She didn’t start with a plan, when she made her sculptures, but would start to crochet and see what evolved. What evolved was a series of amazing shapes, with shapes inside of shapes. And she accomplished it all, including having her art shown in museums, while raising 6 children!

Her husband Albert said of their decision to have 6 children that Ruth felt that once you had 3, you might as well have 6!

Ruth Asawa at Work with Children, 1957, Photo by Imogene Cunningham

Ruth Asawa at Work with Children, 1957, Photo by Imogene Cunningham.

“In 1963 Asawa shifted her focus to public art pieces and community advocacy, receiving commissions for sculptures around San Francisco and spearheading art-education programs for public school children. Her first public sculpture, titled Andrea’s Fountain, was installed in Ghiradelli Square in 1968.” (Source: https://www.britannica.com/biography/Ruth-Aiko-Asawa)

Andrea’s Fountain is also known as the Mermaid Fountain and it includes one mermaid who is breastfeeding her merbaby!

A high school in San Francisco named in her honor in 2010, but it wasn’t just any high school, it was the very public high school of the arts that she helped to create!


Read More about Ruth Asawa


For more about Ruth Asawa, see her official website RuthAsawa.com.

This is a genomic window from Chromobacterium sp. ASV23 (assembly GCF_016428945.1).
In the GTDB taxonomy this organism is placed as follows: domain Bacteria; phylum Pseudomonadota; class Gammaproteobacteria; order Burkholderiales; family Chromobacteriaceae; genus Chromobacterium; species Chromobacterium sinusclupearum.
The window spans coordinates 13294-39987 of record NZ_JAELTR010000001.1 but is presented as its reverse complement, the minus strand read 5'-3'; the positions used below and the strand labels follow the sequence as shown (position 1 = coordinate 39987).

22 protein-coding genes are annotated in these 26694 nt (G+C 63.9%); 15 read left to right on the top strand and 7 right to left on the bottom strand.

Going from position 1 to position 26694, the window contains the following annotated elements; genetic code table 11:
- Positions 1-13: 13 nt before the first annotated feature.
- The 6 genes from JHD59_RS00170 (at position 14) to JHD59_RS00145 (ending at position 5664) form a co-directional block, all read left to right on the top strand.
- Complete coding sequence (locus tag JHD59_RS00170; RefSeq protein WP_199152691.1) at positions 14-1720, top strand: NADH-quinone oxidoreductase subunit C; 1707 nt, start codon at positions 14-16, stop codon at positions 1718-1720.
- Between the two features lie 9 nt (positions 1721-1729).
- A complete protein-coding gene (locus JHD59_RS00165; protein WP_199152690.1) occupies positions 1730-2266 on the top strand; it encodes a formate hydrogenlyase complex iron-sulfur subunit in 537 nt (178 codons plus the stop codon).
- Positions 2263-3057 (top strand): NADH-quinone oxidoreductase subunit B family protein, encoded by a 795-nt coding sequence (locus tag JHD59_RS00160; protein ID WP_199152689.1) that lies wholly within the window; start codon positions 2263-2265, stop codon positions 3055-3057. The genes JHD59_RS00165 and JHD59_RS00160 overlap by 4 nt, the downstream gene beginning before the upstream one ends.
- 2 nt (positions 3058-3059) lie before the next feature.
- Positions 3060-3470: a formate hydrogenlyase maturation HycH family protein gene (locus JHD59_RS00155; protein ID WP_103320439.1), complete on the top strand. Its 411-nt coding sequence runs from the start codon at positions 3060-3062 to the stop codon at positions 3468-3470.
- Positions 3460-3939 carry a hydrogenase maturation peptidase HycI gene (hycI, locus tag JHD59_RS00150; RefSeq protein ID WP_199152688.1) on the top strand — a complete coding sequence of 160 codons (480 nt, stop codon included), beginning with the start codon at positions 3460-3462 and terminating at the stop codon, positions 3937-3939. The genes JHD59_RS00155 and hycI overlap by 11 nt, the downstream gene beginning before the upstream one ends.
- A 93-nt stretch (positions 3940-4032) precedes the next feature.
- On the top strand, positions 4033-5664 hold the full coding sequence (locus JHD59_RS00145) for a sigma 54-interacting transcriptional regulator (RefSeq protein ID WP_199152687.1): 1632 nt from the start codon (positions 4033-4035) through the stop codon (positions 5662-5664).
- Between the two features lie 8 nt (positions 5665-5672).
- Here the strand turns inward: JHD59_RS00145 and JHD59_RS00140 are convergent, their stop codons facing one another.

Timeline of her life is here: https://ruthasawa.com/life


The Sculpture of Ruth Asawa, Contours in the Air by Daniell Cornell, et al

To learn how to do textile methods with metal, see the book Textile Techniques in Metal, by Arlene Fisch.

Elaine adds: If you want to crochet with wire, copper is the “softest” and probably easiest to work with. Thin copper wire that’s sold “annealed” is my recommendation for what to start with if you want to crochet with wire.

When she taught art to children, she often used Baker’s Clay, also sometimes called Salt Dough. Here’s a recipe and instructions:


There are also some children’s picture books out about Ruth Asawa, check your local library!

“Sculpture is like farming. If you just keep at it, you can get quite a lot done.” -Ruth Asawa